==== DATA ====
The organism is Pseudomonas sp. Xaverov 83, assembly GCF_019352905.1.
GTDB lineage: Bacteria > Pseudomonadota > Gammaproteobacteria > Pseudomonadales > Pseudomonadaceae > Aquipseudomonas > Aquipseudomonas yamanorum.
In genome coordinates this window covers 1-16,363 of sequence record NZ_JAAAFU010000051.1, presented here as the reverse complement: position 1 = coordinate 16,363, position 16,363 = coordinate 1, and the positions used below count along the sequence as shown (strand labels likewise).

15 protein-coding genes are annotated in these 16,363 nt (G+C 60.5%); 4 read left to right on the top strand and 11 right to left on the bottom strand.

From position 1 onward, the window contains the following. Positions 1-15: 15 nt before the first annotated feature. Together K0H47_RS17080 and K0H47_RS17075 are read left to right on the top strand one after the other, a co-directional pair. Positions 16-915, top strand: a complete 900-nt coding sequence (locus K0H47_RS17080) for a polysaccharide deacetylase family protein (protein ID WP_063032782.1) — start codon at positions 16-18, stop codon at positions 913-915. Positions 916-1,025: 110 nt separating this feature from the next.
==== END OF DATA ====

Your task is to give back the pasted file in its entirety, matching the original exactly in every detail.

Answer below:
The organism is Pseudomonas sp. Xaverov 83, assembly GCF_019352905.1.
GTDB lineage: Bacteria > Pseudomonadota > Gammaproteobacteria > Pseudomonadales > Pseudomonadaceae > Aquipseudomonas > Aquipseudomonas yamanorum.
In genome coordinates this window covers 1-16,363 of sequence record NZ_JAAAFU010000051.1, presented here as the reverse complement: position 1 = coordinate 16,363, position 16,363 = coordinate 1, and the positions used below count along the sequence as shown (strand labels likewise).

15 protein-coding genes are annotated in these 16,363 nt (G+C 60.5%); 4 read left to right on the top strand and 11 right to left on the bottom strand.

From position 1 onward, the window contains the following. Positions 1-15: 15 nt before the first annotated feature. Together K0H47_RS17080 and K0H47_RS17075 are read left to right on the top strand one after the other, a co-directional pair. Positions 16-915, top strand: a complete 900-nt coding sequence (locus K0H47_RS17080) for a polysaccharide deacetylase family protein (protein ID WP_063032782.1) — start codon at positions 16-18, stop codon at positions 913-915. Positions 916-1,025: 110 nt separating this feature from the next.